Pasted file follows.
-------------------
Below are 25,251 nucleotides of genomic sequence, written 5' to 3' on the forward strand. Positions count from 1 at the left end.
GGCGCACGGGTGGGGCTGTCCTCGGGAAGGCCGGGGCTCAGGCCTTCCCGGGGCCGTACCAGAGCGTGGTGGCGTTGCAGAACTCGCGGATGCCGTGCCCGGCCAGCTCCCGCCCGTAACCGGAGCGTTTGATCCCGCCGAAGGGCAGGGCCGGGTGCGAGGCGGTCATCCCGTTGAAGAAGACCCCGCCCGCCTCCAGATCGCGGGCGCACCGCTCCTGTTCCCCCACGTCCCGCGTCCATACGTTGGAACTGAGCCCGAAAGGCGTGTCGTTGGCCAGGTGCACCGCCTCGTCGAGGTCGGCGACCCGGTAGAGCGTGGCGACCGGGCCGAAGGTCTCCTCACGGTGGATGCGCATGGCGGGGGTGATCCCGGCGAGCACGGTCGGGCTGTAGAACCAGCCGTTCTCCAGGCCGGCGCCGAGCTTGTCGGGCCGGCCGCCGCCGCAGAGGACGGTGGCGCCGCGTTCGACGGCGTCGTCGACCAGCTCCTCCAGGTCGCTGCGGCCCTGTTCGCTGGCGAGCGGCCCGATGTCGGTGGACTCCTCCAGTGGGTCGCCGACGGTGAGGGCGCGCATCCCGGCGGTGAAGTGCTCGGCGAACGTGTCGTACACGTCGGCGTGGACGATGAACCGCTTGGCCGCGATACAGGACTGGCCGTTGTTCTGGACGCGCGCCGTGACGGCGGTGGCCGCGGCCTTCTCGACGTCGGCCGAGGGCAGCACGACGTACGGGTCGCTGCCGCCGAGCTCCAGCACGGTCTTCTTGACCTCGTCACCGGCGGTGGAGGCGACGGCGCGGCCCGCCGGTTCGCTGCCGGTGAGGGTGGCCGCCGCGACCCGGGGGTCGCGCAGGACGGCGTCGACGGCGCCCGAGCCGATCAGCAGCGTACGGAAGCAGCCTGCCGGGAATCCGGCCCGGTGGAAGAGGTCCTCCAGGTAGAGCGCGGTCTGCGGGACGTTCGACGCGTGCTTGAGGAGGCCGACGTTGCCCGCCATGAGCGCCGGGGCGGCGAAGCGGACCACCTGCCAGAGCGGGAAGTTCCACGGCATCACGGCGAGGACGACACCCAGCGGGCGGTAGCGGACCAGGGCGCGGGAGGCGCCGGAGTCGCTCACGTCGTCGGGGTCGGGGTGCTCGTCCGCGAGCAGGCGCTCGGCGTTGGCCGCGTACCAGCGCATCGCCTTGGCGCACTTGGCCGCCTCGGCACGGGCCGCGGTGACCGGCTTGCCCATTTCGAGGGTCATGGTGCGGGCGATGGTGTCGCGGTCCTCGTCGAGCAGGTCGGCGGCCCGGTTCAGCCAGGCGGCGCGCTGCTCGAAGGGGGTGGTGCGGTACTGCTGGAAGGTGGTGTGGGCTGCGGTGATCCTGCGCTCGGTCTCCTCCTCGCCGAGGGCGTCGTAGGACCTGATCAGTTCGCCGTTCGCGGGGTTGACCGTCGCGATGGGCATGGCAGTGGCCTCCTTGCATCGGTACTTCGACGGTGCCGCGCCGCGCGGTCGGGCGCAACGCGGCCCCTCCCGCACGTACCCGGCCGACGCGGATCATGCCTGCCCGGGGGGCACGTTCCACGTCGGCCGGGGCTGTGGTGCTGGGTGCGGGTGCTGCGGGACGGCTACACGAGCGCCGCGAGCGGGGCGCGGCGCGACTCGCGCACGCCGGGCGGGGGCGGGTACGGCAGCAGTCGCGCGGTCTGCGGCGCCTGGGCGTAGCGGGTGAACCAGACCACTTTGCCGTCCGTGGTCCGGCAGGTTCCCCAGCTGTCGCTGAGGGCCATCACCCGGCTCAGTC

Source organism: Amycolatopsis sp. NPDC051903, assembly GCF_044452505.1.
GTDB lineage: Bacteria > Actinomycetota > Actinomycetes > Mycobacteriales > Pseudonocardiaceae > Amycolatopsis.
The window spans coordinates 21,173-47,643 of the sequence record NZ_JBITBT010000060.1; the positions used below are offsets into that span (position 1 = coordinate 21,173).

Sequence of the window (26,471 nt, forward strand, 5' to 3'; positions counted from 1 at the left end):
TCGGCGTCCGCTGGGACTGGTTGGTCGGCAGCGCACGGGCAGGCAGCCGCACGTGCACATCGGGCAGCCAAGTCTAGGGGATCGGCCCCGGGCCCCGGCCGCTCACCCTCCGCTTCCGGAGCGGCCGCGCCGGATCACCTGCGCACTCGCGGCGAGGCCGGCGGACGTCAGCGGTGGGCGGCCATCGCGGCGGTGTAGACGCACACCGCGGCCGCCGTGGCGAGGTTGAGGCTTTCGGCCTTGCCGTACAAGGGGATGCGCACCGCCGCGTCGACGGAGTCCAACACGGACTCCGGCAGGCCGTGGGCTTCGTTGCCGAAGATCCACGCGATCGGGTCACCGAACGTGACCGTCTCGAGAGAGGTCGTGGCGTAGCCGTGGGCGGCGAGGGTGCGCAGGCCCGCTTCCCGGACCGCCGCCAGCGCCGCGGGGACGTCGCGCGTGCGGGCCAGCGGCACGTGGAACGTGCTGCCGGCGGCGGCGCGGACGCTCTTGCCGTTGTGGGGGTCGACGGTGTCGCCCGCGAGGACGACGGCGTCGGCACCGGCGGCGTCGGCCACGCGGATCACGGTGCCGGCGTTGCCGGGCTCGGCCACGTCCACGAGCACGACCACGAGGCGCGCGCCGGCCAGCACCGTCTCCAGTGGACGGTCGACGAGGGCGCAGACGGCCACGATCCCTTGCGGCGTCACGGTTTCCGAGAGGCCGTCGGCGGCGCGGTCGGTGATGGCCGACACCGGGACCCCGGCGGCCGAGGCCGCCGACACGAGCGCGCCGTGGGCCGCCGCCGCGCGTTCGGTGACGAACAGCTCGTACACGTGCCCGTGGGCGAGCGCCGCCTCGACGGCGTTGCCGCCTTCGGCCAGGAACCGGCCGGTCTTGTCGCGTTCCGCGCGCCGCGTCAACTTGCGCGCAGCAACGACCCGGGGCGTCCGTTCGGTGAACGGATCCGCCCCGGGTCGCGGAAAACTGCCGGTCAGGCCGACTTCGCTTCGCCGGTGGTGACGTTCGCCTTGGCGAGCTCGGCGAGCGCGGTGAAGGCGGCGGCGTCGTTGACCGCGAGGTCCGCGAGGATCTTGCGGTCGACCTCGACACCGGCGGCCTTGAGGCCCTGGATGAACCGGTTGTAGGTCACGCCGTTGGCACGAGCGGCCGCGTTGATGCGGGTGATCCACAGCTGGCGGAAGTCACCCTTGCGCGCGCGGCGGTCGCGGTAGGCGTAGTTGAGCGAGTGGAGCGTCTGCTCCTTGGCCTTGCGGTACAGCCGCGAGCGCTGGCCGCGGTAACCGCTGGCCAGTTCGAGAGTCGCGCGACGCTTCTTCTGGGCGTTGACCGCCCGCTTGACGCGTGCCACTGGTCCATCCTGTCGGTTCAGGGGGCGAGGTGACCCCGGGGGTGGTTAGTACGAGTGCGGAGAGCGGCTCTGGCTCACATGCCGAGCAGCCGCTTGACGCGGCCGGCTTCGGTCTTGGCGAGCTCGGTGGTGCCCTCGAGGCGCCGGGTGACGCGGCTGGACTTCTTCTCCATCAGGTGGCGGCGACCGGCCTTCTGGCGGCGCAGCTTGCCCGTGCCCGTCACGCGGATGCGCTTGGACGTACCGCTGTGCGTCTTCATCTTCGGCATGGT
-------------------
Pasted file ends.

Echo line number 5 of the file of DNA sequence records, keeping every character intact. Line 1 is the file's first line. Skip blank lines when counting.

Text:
The window spans coordinates 21,173-47,643 of the sequence record NZ_JBITBT010000060.1; the positions used below are offsets into that span (position 1 = coordinate 21,173).